The speaker of the U.S House of Representatives and three of his predecessors will pay tribute to Henry Clay at a Lexington event June 24, the 200th anniversary of Clay's ascension to the House's top post.
Many historians say it was Clay, Kentucky's leading politician in the early 1800s, who made the speakership the powerful position it is today. Clay served three times as speaker during his years in Congress, longer than anyone else in the 19th century.
Participating in the event to honor Clay will be House Speaker John Boehner, R-Ohio; U.S. Rep. Nancy Pelosi, D-Calif.; and former U.S. Reps. Dennis Hastert, R-Ill., and Jim Wright, D-Texas.
Shaye Rabold, director of the Henry Clay Center for Statesmanship, said organizers remain in contact with former U.S. Rep. Tom Foley, D-Wash., who might be able to attend. The only other living former speaker, Georgia Republican Newt Gingrich, declined the invitation because of a scheduled presidential campaign fund-raiser in Atlanta.
Never miss a local story.
Boehner, Pelosi, Hastert and Wright will hold what is being billed as a "historic conversation" about their experiences as House speaker during the tribute, to be held at Transylvania University, where Clay was a law professor and served on the school's board of trustees.
The tribute is one of several activities planned for the inaugural Henry Clay Week, June 18-24, beginning with the annual summer lawn party at Ashland, the Henry Clay Estate on Sycamore Road.
Also, The Henry Clay Center for Statesmanship's fourth annual Student Congress will bring 51 college students from around the country to Lexington for a week of seminars focused on Clay, his role in history, and the concepts he promoted of reconciliation, peace-making and compromise.
Clay's nickname was the Great Compromiser.
David and Jeanne Heidler, authors of the 2010 biography Henry Clay: The Essential American, will speak at the first session of the Student Congress.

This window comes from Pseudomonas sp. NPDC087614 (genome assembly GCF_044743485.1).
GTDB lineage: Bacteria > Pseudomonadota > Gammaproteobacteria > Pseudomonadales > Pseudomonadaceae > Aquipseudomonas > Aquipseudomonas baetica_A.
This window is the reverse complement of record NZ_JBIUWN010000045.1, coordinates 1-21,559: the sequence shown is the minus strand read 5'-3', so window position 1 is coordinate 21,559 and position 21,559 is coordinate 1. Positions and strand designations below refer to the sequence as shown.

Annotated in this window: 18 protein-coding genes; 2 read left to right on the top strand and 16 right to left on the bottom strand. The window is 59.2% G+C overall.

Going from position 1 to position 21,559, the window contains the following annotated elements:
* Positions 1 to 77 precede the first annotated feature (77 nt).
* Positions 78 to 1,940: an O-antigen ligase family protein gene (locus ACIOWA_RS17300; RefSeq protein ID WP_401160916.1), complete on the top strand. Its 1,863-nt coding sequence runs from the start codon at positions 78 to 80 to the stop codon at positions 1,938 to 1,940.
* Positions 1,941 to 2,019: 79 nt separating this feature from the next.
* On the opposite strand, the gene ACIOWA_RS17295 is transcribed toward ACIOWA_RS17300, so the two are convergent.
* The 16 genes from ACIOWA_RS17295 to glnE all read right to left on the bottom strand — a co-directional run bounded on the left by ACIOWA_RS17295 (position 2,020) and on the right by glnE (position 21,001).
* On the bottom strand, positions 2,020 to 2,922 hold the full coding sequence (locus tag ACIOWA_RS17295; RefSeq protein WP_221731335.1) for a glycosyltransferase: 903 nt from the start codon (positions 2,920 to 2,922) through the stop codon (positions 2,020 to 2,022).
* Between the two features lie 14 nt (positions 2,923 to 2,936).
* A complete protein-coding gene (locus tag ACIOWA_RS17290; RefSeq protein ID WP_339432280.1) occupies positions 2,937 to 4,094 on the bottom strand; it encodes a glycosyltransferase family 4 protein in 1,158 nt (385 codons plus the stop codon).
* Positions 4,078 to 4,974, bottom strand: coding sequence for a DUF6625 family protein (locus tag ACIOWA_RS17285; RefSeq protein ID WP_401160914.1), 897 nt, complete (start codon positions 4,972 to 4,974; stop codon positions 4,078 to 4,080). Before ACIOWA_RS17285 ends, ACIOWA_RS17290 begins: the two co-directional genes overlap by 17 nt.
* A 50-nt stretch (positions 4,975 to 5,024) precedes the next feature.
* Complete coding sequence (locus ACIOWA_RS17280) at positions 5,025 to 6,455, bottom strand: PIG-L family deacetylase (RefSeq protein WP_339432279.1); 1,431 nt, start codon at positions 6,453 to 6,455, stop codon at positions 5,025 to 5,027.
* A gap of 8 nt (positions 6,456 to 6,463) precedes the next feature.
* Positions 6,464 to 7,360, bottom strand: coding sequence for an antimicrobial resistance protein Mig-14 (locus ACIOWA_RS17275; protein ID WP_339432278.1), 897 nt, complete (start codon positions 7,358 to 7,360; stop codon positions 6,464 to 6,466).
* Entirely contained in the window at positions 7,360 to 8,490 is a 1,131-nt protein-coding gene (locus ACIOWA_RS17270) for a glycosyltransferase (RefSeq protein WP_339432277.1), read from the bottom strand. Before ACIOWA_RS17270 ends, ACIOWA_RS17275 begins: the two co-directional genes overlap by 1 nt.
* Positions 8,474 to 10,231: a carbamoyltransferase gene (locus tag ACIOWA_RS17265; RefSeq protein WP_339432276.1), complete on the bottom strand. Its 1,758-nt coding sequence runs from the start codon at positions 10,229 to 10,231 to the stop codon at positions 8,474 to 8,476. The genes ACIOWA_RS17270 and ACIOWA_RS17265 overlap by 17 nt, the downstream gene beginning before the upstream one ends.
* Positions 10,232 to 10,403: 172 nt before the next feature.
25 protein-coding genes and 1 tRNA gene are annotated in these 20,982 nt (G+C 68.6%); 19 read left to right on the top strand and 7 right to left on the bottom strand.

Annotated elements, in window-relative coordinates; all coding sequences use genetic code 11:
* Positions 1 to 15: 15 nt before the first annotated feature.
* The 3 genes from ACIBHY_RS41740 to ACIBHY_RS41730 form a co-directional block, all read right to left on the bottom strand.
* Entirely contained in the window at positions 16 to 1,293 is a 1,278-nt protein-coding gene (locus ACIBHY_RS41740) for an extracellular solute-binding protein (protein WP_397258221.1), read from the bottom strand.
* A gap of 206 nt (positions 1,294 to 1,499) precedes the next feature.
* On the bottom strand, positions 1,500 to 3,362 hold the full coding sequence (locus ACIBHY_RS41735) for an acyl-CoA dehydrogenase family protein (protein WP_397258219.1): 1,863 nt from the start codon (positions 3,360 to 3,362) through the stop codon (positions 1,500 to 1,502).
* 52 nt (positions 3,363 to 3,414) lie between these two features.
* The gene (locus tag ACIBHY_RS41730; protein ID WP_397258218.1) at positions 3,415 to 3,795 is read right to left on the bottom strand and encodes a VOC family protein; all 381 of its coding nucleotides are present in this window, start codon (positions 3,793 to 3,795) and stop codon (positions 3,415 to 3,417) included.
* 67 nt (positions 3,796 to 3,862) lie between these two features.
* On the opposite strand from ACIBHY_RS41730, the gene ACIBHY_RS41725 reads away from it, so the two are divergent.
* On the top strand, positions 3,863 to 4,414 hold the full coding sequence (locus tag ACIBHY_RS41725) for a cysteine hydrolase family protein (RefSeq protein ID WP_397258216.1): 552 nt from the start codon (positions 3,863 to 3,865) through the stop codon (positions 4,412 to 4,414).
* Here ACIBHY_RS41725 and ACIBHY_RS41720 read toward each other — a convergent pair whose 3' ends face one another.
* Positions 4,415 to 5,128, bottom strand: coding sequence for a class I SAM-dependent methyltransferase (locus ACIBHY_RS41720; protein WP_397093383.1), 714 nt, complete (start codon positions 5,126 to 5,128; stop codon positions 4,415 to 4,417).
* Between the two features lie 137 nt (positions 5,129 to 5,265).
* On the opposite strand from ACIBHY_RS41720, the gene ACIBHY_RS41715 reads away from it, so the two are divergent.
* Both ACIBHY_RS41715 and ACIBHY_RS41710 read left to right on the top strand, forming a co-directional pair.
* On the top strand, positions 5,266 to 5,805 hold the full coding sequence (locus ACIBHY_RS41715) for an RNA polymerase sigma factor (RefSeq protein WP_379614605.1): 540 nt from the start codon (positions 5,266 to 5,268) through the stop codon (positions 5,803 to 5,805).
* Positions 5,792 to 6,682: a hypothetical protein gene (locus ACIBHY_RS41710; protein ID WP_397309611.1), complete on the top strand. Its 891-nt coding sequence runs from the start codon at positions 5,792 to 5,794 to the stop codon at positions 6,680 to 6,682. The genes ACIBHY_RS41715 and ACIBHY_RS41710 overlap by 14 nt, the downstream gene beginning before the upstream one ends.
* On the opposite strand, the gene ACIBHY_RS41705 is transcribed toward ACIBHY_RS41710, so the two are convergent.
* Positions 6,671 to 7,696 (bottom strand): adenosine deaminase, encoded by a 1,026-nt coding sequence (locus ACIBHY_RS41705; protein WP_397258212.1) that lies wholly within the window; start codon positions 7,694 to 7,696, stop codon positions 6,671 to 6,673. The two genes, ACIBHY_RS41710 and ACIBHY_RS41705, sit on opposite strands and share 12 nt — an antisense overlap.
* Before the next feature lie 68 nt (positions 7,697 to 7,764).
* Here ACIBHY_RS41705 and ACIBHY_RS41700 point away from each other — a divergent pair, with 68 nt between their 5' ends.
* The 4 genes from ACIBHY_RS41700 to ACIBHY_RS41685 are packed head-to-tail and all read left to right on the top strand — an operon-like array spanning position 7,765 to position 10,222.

"Prior to Clay in 1811, the speaker of the House was largely a glorified parliamentarian who managed floor debate and enforced rules in terms of moving legislation through the process," David Heidler said Tuesday in a phone interview from his office in Colorado Springs, Colo.
Clay took an active role in making committee assignments, so "committees became the real engine behind getting legislation enacted," Heidler said.
The Kentuckian was attentive to making sure all regions and factions were represented, but he also was careful that his supporters were in a majority on important committees, Heidler said. As a result, the importance of Clay's agenda was elevated while his opponents were marginalized but not excluded, he said.
As Clay transformed the role of speaker, "he became as important as the president of the United States," Heidler said.
Organizers of Henry Clay Week hope to raise awareness of Clay and his significance to the country's legacy, said Bill Giles, president of the Henry Clay Memorial Foundation, which operates Ashland.
Speaking at the news conference, Mayor Jim Gray noted that he saw a full-length portrait of Clay hanging in the office New York Mayor Michael Bloomberg when he visited Bloomberg earlier this year.
"Henry Clay was all about entrepreneurial thinking, all about innovation and imagination," Gray said. "That is his legacy and gift to us in Lexington today."